From the Garonne river to the Lot valley, from Basque country to Toulouse, the southwest is a patchwork of different regions faraway from each other, united by an Atlantic-influenced climate, offering all wine styles: dry white Gaillac, sweet Monbazillac, chunky red Cahors...

The Comité Interprofessionnel des Vins du Sud-Ouest website (the regional body):

Grower’s blog

Between Rodez and Aurillac, ‘Rouergue’ country

‘Vins d'Entraygues et du Fel’ – ‘Vins d'Estaing’ - Marcillac


Gaillac and Albi

Gaillac Wine Route

Cahors, ‘Quercy’ country

AOC Cahors


From Toulouse to Buzet - Lomagne country

AOC Côtes du Frontonnais (the Négrette variety)


AOVDQS ‘Vins de Lavilledieu’

The Agen area

Côtes de Brulhois


Between Bergerac and Marmande - Bergerac country

The Conseil Interprofessionnel des Vins de la région de Bergerac (regional trade body) website, which groups these appellation areas together

  • Bergerac

  • Pécharmant

  • Rosette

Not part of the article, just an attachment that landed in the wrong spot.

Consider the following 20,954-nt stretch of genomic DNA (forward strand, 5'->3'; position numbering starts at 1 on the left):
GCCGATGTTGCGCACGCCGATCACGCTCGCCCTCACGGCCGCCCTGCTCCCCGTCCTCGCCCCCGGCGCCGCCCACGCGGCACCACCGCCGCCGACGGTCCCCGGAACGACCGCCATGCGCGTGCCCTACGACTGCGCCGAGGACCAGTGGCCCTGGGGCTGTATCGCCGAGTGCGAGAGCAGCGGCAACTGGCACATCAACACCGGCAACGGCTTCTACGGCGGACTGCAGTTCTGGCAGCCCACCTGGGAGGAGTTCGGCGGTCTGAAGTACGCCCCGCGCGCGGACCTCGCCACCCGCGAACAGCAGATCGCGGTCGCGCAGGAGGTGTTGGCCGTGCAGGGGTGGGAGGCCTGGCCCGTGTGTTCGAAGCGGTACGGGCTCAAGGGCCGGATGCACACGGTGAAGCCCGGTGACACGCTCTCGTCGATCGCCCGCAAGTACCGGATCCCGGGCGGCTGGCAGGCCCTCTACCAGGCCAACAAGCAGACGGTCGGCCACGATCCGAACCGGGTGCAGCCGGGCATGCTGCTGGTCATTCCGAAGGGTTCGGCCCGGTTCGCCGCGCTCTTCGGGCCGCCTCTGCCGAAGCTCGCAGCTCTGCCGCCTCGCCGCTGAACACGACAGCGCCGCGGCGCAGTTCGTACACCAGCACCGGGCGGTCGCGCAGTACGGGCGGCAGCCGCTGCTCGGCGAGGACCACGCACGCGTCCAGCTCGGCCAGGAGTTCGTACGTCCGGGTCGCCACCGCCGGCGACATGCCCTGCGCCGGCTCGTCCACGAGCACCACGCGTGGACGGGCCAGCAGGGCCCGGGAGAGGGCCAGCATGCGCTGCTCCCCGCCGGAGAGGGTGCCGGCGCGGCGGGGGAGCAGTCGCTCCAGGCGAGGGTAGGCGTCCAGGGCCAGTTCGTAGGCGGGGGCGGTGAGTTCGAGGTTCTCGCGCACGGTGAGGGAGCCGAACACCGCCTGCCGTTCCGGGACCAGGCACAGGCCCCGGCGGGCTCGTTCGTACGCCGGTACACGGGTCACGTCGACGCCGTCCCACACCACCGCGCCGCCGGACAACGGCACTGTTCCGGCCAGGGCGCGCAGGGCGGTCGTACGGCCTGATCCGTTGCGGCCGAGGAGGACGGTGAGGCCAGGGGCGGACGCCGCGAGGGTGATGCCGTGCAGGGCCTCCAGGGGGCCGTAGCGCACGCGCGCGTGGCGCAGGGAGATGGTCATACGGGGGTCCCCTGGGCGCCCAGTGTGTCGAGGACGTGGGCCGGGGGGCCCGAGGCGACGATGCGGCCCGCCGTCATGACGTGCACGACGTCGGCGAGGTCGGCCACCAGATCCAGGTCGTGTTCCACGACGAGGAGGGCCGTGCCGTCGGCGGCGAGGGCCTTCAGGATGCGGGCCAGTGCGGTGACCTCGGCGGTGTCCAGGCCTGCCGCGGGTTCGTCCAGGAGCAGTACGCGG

• Haut-Montravel

  • Côtes de Montravel

  • Montravel

  • Saussignac

  • Monbazillac

The Marmande area

Côtes du Marmandais

Côtes de Duras

From Tarbes to Mont-de-Marsan, Chalosse country

Côtes de Saint-Mont in the Gers department


Madiran shaped by the Tannat variety (the same one you’ll find in Uruguay, where it was taken by a Basque emigré)

Pacherenc du Vic-Bilh


Gascony has created a clear image around ‘Floc de Gascogne’ (local aperitif), Armagnac (the region’s famous brandy) and Côtes-de-Gascogne wines, which all have these varieties in common: Baco, Colombard, Ugni blanc, Gros and Petit Manseng.

From Pau to Biarritz, Béarn and Basque country

Béarn Bellocq

Irouléguy (Etienne Brana), well placed to quench the thirst of St. James of Santiago’s pilgrims, just like Madiran.

Benoît France

Benoît France

Benoît France

Benoît France

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